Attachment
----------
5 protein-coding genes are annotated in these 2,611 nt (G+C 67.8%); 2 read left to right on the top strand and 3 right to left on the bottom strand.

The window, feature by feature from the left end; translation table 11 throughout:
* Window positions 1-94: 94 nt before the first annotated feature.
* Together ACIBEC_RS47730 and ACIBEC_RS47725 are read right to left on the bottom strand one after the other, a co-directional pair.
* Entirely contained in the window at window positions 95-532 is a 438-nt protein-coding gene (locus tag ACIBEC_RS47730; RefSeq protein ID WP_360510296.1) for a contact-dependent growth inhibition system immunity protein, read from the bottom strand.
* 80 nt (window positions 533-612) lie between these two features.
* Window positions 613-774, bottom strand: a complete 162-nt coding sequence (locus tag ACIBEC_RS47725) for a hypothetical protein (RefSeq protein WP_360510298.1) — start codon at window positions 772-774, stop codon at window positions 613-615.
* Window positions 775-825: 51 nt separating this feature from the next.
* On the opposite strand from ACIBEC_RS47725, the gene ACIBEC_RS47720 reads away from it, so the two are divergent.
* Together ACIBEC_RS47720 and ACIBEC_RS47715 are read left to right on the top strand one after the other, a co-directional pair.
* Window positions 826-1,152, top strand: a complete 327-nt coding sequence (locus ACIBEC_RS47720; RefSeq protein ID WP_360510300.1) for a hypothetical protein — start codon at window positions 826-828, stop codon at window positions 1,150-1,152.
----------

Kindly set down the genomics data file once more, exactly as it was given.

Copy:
5 protein-coding genes are annotated in these 2,611 nt (G+C 67.8%); 2 read left to right on the top strand and 3 right to left on the bottom strand.

The window, feature by feature from the left end; translation table 11 throughout:
* Window positions 1-94: 94 nt before the first annotated feature.
* Together ACIBEC_RS47730 and ACIBEC_RS47725 are read right to left on the bottom strand one after the other, a co-directional pair.
* Entirely contained in the window at window positions 95-532 is a 438-nt protein-coding gene (locus tag ACIBEC_RS47730; RefSeq protein ID WP_360510296.1) for a contact-dependent growth inhibition system immunity protein, read from the bottom strand.
* 80 nt (window positions 533-612) lie between these two features.
* Window positions 613-774, bottom strand: a complete 162-nt coding sequence (locus tag ACIBEC_RS47725) for a hypothetical protein (RefSeq protein WP_360510298.1) — start codon at window positions 772-774, stop codon at window positions 613-615.
* Window positions 775-825: 51 nt separating this feature from the next.
* On the opposite strand from ACIBEC_RS47725, the gene ACIBEC_RS47720 reads away from it, so the two are divergent.
* Together ACIBEC_RS47720 and ACIBEC_RS47715 are read left to right on the top strand one after the other, a co-directional pair.
* Window positions 826-1,152, top strand: a complete 327-nt coding sequence (locus ACIBEC_RS47720; RefSeq protein ID WP_360510300.1) for a hypothetical protein — start codon at window positions 826-828, stop codon at window positions 1,150-1,152.